by Fielding Goodfellow
“They need to start figuring things out on their own.” my wife said. “I can’t be dealing with all of their shit, all of the time.” It had felt like that for both of us for almost six months and there didn’t seem to be any end in sight. “Why can’t they figure it out on their own? We did.” she continued. It was really starting to get to her I mean, she had been dealing the brunt of it. The only calls that came my way were the pleas for money, or the two in the morning medical emergencies. My wife dealt with the rest and it was driving her precariously close to the point of no return. I had only seen her there once before, and the carnage was indescribable. The story is legendary, recounted year after year in suburban family rooms and around campfires every summer.
As the plans for the rapidly approaching holiday family fiesta got under way, I couldn’t figure out why she bothered, I mean if history had taught us anything it was that nothing good had ever come out of having all five of our kids together at the same time. There was always an inordinate amount of crap to deal with, and we were always the ones left to clean it up when they all went home. “Are you sure you want to do this?” I asked.
“Not really” she said, “but they’re still our kids. We’ll just do what we have to do and have a nice evening.” I thought that she was being a bit too optimistic, but that was just the way she was.
The kids arrived with the reckless abandon usually reserved for frat parties or English football games, chanting out their resentment of the traffic snarls and parking issues they faced on their journey downtown, each one sharing their indignation with the others. “Hang up your coats.” my wife said as they began tossing them haphazardly across the furniture.
One of my daughter’s arrived with her new boyfriend, a nice enough guy I suppose, but he seemed very out of place as she dragged him around and introduced him to the family. I was informed that they were living together, and to be honest, I was a little surprised. “What happened to the little guy?” I asked my wife.
“That ended almost a year ago.” she said. “Where have you been?” More often than not I felt like I needed a scorecard to keep track of all of the comings and goings within my family, I mean I’m generally out of the loop. My wife has told me that its my own doing. She thinks that I should take more of an interest in my kids’ lives but to be honest, I’m just too busy surfing the waves of my own discontentment with humanity to pay attention to their piddly ass, little lives.
Somewhere between the soup and the brisket all hell broke loose. “I quit my job.” one of my sons said. There was a moment of silence as my wife looked at me. Her eyes were dark and she had stopped blinking. “The chef is a prick and I’m tired of him always giving me shit.”
“What are you going to do?” one of the kids asked.
“I don’t know.” My son said. “It’ll work itself out.”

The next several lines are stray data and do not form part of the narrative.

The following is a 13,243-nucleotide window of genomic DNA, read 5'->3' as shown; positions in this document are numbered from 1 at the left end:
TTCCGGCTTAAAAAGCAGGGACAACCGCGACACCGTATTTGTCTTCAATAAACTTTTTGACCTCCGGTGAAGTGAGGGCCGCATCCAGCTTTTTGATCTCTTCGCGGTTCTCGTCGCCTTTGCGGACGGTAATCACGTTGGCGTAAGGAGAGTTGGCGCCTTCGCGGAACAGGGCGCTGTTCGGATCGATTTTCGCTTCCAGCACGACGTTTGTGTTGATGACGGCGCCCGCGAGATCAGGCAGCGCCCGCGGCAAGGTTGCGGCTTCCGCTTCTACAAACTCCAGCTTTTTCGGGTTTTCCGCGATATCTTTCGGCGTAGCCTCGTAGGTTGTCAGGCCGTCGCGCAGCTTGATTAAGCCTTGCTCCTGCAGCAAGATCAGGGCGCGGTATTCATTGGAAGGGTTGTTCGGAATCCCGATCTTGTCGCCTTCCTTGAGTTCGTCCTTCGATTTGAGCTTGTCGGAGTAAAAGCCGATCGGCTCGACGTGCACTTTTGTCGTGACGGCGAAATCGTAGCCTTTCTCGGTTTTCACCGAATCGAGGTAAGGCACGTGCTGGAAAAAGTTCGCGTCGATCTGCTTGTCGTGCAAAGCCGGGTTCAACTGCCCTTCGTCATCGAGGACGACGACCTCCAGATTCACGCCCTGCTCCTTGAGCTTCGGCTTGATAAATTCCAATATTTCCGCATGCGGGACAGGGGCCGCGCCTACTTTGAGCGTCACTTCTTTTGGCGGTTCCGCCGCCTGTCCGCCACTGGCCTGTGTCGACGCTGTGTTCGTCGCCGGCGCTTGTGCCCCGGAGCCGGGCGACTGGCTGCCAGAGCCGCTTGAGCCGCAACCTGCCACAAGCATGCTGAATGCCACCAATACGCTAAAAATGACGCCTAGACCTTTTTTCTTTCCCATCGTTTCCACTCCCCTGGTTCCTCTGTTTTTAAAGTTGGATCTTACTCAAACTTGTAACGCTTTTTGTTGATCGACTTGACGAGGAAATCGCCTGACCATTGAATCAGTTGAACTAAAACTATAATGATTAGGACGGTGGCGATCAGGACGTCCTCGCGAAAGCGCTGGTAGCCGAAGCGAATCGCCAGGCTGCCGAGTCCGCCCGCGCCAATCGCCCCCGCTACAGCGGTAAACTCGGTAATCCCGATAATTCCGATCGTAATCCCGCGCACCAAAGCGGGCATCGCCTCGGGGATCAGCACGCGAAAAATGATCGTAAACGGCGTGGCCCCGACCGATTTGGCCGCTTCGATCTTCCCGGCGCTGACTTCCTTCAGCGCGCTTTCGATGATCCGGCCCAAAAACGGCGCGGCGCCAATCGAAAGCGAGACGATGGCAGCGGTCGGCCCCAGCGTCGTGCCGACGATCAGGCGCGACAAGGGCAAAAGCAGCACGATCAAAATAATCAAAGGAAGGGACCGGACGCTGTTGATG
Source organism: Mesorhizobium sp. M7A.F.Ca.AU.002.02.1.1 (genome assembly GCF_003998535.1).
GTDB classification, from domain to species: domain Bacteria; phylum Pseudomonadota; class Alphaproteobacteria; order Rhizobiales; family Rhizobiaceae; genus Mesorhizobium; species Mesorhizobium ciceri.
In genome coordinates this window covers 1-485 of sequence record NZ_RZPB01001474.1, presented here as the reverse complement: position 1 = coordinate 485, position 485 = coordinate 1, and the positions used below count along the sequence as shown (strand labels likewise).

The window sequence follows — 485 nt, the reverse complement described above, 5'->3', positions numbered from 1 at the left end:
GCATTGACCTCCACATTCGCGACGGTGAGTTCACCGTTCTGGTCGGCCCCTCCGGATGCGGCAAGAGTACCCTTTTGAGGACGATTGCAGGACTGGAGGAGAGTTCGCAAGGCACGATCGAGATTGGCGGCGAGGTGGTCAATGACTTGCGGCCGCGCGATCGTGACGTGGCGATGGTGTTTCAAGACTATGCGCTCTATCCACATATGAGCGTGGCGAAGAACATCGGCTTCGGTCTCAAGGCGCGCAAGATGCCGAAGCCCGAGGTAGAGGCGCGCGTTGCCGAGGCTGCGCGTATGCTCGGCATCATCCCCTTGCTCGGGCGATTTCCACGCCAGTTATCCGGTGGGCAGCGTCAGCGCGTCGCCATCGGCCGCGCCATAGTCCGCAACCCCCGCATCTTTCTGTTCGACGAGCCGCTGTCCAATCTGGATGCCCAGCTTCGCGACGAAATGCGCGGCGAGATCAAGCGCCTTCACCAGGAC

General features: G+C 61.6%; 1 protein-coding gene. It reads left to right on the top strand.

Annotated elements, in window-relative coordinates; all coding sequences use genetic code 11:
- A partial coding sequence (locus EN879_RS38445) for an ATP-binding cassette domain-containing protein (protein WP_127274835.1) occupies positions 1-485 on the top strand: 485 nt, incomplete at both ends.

“When are you going to grow up?” my wife asked. “You have bills to pay.”
“Its not a big deal.” my son said. “Worst case scenario, I’ll just move home until I sort it all out.” I swear I saw steam coming out of my wife’s ears, and I put my hand on her thigh, gently squeezing it to let her know that I was there to support her. It turned out to be just a cake burning in the oven, but the boy had certainly pissed his mother right off.
“Just so you understand” she said, “if you really need to move home, you’d better figure out how you’re going to pay for it. If you have no money, you’re going to have to pay your way by working around here. There is no free ride any longer. Not for any of you.” A hush fell over the room that seemed to last forever. No one seemed to know what to say or do next. I wanted someone to pass the eggplant, but it just didn’t seem like the right time.
“I suppose you feel the same way?” my son asked me.
“Not at all.” I said. “I think your mother and I should just move away and leave you kids to sort out your own damn lives.”
“Well that’s a little irresponsible.” one of my daughters said. “You’re our parents. If you weren’t prepared to be a parent, you shouldn’t have had kids.” I could feel the muscles in my wife’s thigh tighten and I realized that the point of no return had been crossed. I just hoped that it would be quick and merciful.
“I’m okay.” My wife said to me as she squeezed my hand that was still on her thigh. “I’m okay.” She leaned back in her chair, and took an incredibly deep breath. “You are, without a doubt, the most self-centered and ungrateful people I have ever known. We have spent our lives teaching you, taking care of you, protecting you and fighting for you even if we didn’t like the choices you made. If you don’t like how we parent, feel free to make the choice to get out of my house. All of you need to grow up and learn how to take care of yourselves and maybe spend some time in your incredibly busy unemployed days to make sure that we’re okay. I don’t remember the last time any of you has ever bothered to find out if we need anything. And now, you can sit here and finish eating or take whatever you want with you, but your father and I are going to leave. We’re going to our room now as the old man has had his hand on my thigh for the last fifteen minutes, and I think its excited the hell out him.” We stood up and headed into the bedroom, leaving the murmuring of the kids and their partners behind.
“Well that was brilliant.” I said.
“Do you think I was a too rough on them?” she asked.
“Not at all” I said, “but then I like it rough, and they’ll get over it. What about you?”
“I’m already over it.”
“So, what now?” I asked.
“Well I notice you’ve got your hand on my thigh again.” she said. “I’ve never lied to the kids, so I suppose we could get a little rough, if you’re interested.”